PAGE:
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The Playlist

Wim Wenders Discusses Painful 'Hammett' Collaboration With Coppola, Friendship With Nicholas Ray

  • By Edward Davis
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  • October 22, 2011 11:16 AM
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  • 3 Comments
Filmmaker Talks 5-Hour Version Of 'End Of The World,' Sam Shepard, Unfinished Version Of 'Hammet' & More At NYFF Q&AWim Wenders' route to filmmaking was a circuitous one. At the age of 21, he landed in Paris determined to become a painter, but cinema had been in his DNA from an early age. He made super 8 movies as a child and became a local neighborhood projectionist at the age of 6 when he inherited his father’s antique film equipment; so cinema seemed like a natural path. But for years, he turned his back on movies, and it wasn't until he saw an Anthony Mann retrospective -- sidetracked from his painting aspirations in a Paris cinematheque -- that he began to fully understand that cinema had its own authors and "had a language of its own.” He then began a 40-year affair with the medium that continues to this day.

VIFF '11: Lo-Fi Puppets And A Big, Hilarious Heart; 'Kooky' Is Destined To Be A Family Cult Classic

  • By Erik McClanahan
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  • October 20, 2011 1:54 AM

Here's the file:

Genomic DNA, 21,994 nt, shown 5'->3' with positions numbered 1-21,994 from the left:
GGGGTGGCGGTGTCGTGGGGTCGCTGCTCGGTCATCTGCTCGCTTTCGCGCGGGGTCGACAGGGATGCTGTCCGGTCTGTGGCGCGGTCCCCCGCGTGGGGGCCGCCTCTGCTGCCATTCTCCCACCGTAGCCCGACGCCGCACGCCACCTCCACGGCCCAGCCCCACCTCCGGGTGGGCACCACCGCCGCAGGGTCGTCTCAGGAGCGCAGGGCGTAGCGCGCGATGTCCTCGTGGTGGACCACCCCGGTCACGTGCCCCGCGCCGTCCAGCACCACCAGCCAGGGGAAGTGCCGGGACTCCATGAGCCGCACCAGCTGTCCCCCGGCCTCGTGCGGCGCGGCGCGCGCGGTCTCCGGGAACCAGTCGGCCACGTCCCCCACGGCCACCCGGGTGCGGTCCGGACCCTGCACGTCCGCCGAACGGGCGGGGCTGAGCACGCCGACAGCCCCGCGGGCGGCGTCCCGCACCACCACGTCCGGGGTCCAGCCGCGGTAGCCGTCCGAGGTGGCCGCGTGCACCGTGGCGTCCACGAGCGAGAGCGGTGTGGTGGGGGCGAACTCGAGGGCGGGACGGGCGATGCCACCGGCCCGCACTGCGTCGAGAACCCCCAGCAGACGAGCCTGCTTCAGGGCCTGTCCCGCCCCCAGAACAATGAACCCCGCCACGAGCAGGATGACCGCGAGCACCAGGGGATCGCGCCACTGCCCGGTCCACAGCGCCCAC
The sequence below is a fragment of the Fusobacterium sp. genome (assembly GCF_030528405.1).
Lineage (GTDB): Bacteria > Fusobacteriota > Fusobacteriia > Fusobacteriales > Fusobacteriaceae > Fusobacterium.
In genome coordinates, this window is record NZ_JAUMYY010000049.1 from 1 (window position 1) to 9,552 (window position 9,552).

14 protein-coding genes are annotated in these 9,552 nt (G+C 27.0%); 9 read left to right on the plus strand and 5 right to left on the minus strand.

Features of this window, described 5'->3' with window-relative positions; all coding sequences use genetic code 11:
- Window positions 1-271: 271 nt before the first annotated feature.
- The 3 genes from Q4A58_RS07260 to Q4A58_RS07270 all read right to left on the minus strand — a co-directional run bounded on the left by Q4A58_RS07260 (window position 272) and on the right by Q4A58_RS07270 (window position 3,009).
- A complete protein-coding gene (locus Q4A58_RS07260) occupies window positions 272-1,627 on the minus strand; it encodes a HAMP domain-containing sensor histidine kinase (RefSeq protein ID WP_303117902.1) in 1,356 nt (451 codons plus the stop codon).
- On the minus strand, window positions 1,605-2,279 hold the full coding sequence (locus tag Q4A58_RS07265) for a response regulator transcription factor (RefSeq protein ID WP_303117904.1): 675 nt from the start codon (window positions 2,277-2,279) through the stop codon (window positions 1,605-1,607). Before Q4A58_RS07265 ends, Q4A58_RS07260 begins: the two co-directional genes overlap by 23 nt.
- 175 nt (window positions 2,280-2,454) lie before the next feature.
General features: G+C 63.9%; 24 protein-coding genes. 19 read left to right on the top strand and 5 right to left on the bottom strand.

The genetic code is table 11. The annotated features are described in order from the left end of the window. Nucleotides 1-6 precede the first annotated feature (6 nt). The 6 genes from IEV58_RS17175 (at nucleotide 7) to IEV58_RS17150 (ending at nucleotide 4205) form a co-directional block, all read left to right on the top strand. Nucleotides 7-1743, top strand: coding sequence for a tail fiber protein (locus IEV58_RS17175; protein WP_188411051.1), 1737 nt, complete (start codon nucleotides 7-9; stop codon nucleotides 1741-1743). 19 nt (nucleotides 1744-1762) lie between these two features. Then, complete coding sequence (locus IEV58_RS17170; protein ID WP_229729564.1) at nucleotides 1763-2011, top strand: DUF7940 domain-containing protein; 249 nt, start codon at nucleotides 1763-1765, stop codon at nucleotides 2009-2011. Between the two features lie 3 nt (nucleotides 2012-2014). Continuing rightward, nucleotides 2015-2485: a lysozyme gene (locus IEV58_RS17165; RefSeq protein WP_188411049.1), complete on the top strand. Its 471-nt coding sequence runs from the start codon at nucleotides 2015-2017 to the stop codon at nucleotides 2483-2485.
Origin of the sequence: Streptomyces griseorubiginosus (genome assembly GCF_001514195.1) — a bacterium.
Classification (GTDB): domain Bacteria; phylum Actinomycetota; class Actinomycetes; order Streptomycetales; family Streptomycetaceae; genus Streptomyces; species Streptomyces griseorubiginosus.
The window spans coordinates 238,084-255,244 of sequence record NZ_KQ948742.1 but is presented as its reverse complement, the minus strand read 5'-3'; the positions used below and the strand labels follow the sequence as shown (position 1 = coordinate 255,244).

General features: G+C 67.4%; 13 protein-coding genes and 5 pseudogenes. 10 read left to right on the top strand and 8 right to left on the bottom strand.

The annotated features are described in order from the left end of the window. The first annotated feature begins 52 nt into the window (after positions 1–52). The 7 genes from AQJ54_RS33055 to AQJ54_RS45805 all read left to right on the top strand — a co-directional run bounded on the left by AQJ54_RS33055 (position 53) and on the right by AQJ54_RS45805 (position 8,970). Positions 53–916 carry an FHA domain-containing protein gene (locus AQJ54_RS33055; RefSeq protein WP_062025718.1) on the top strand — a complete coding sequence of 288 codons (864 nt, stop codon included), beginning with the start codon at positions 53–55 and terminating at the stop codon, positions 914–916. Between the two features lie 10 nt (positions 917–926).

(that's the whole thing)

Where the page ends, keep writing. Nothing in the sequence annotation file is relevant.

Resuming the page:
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  • 3 Comments
In many ways, “Kooky” harkens back to the halcyon days of yore (read: in particular the ‘80s) when things were scary in kids’ movies. Or maybe we're just starting to show our old age, but didn't it seem like filmmakers back then were unafraid to at least hint at the possibility of actual threat and potential harm to characters, if not follow through on it completely? It was certainly a different time. Maybe they were untethered by the whims of insanely over-protective parents and ludicrous MPAA ratings strictures that insist on rounding off every sharp edge, creating a bland cinematic landscape these days that all-too-often wears down a movie for families to a pathetic, sanitized nub.

NYFF '11 Review: 'Play' Is A Confident, Complex Look At Social Issues In Sweden

  • By Christopher Bell
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  • October 19, 2011 12:58 PM
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  • 2 Comments